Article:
Friday, February 26, 2010

The Ravine post-quake

My Ravine on Delmas 31 also suffered badly in the earthquake. Many of the tiny homes lost a wall or a roof, and some were completely flattened. Some rebuilding has already started, but most people are living in camps all over the area. Others have fled to their families in the provinces, but are starving there as the little villages cannot support the influx of refugees.

I visited 2 of the many camps in the area around the Ravine and saw several of my regulars there. They were very happy to see me and I was very happy to see them. It is hard to not be able to do more for them, but I just don't have the tents, tarps, food, and jobs that they need. Of course, I did not only treat my usual patients; there were many that I had never seen before. It changes the program - instead of a consistent pattern of seeing the same children every week and being able to stay on top of each individual's health, I am seeing crowds of kids in each camp and may not be able to return to any particular camp more than once a month simply because of the quantity of camps and the high demand for medical care.

I have heard confirmation of 4 deaths among my little patients: Memene, Orel, an unnamed newborn, and Lovenide. Lovenide was one of my favorite kids. She always sat on the stairs beside her house or behind the grate on her porch and watched me coming with her big eyes and a quirky smile. Her mother, a charcoal seller, was more concerned with my health and my well-being than with her family's needs, which clearly were numerous. Their house collapsed so completely that I almost didn't recognize it. A neighbor told me that everyone died: Lovenide, her mother, and her older brother.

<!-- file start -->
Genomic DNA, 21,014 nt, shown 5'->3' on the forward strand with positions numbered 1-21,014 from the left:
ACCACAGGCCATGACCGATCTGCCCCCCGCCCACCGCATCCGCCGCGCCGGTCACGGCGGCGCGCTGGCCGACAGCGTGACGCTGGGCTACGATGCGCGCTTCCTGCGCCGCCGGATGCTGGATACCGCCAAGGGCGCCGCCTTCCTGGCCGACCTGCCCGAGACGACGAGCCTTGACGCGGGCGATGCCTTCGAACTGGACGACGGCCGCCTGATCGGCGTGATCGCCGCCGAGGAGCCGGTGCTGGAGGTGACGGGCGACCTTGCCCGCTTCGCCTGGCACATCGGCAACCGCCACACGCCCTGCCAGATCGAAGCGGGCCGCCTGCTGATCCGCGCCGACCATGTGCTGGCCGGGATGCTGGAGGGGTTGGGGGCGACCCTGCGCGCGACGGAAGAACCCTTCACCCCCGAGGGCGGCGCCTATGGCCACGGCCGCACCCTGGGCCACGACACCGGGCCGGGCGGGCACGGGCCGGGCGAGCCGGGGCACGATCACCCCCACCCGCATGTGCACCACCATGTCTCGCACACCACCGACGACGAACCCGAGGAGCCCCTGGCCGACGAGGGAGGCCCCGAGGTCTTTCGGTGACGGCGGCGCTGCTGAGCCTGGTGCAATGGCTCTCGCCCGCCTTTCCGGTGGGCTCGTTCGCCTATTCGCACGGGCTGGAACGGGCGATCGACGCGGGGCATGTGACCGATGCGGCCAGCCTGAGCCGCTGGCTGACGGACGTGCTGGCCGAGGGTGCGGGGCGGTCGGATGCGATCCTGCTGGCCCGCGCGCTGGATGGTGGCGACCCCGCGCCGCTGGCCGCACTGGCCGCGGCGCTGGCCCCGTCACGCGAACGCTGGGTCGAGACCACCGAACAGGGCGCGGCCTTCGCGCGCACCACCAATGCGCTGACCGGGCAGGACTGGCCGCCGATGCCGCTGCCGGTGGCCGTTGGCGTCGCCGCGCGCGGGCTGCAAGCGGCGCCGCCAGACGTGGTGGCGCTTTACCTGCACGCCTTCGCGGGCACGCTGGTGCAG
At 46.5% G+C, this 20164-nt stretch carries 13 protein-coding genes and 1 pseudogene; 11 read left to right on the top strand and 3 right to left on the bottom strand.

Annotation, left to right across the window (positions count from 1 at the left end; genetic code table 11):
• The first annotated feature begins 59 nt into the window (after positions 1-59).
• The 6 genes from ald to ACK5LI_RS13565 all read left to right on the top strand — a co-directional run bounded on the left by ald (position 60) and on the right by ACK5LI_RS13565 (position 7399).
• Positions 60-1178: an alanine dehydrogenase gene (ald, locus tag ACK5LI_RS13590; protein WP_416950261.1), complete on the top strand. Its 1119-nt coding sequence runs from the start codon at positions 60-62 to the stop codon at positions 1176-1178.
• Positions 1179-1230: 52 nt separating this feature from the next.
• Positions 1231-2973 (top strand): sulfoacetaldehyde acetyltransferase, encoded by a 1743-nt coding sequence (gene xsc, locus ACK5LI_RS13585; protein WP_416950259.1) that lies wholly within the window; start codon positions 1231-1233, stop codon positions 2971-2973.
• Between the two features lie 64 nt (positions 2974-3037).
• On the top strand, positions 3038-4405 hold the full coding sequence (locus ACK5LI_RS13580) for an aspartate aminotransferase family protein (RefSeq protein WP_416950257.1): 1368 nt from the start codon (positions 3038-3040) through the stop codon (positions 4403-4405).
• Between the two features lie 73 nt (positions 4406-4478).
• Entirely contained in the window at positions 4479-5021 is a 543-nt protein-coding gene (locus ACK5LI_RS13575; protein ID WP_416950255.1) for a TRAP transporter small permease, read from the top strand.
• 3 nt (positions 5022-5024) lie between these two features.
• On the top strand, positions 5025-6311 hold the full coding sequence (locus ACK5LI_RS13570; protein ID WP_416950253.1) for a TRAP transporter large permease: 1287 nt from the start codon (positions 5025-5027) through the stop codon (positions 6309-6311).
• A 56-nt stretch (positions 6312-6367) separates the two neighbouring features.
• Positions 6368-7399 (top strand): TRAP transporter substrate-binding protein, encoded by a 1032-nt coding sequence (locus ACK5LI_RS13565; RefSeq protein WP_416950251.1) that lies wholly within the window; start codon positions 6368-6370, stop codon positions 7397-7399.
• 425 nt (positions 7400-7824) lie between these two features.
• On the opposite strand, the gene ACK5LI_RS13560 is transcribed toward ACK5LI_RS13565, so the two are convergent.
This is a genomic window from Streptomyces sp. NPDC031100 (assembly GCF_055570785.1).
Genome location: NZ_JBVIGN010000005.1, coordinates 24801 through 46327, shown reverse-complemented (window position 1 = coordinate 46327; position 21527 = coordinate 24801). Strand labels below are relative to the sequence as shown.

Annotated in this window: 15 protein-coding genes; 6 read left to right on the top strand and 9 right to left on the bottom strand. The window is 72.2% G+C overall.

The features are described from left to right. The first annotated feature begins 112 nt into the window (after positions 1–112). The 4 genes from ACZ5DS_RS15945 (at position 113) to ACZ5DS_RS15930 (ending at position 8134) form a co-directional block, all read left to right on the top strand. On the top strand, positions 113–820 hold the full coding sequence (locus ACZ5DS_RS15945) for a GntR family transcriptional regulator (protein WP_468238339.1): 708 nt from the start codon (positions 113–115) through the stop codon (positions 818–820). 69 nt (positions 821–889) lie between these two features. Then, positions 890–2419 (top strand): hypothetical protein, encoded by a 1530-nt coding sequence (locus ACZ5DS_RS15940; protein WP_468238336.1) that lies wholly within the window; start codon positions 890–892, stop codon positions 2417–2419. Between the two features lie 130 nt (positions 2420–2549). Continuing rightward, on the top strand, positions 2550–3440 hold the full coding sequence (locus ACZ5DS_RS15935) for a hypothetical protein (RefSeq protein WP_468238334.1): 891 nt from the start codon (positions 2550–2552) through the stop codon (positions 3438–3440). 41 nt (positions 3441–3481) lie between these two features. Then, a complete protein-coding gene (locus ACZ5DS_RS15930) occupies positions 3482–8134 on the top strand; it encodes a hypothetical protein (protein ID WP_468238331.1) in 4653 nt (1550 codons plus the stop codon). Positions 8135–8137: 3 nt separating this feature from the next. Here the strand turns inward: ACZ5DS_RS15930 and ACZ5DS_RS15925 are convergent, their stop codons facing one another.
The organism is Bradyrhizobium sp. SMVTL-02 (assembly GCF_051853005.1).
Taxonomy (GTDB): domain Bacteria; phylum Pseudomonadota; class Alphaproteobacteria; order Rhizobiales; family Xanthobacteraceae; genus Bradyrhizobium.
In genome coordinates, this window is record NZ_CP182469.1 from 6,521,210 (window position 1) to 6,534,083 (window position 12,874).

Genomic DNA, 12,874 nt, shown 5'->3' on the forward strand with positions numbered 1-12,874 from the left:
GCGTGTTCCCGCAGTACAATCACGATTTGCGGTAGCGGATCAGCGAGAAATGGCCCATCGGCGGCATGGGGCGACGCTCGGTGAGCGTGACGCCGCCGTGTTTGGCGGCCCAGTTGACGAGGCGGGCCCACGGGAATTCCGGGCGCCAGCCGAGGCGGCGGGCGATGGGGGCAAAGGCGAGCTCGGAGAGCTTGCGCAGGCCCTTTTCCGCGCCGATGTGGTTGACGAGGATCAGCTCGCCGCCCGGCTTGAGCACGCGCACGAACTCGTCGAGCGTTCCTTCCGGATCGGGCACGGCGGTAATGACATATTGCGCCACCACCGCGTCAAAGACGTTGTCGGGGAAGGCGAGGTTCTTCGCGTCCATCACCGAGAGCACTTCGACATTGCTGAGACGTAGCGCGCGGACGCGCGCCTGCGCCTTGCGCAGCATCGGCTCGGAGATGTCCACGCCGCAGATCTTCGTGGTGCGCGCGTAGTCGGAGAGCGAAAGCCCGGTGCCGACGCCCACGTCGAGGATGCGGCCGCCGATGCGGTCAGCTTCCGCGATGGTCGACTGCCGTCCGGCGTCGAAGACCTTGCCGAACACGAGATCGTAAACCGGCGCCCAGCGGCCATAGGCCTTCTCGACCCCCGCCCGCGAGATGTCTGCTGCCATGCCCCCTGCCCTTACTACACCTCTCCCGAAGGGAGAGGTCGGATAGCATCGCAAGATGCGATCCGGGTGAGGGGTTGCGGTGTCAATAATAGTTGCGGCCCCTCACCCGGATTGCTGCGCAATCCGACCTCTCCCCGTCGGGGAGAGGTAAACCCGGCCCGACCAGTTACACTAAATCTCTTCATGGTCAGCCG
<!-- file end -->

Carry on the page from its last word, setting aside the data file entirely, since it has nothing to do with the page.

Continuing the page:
Life is not fair. Why did that sweet little girl and her darling mother and her shy brother not survive? Why did they lie rotting under concrete blocks and scraps of metal for days until someone dug them out only to dump them on the street where a truck could pick them up and take them to a mass grave miles outside Port-au-Prince? Why do things like this have to happen?

I hate the word "earthquake".


kc said...

mwen renmen ou anpil, m'ap sonje ou toujou. kenbe fem y sonje ou fe bon travay pou jesi y ayiti. ou gen bon ke.
anpil renmen

Katie K. said...

Oh Kez. What beautiful pictures you take and share with us, with your camera and your words. I wish I knew why, too. I'm so sorry for the loss that you must live with. I am so joyful for the life that you are giving!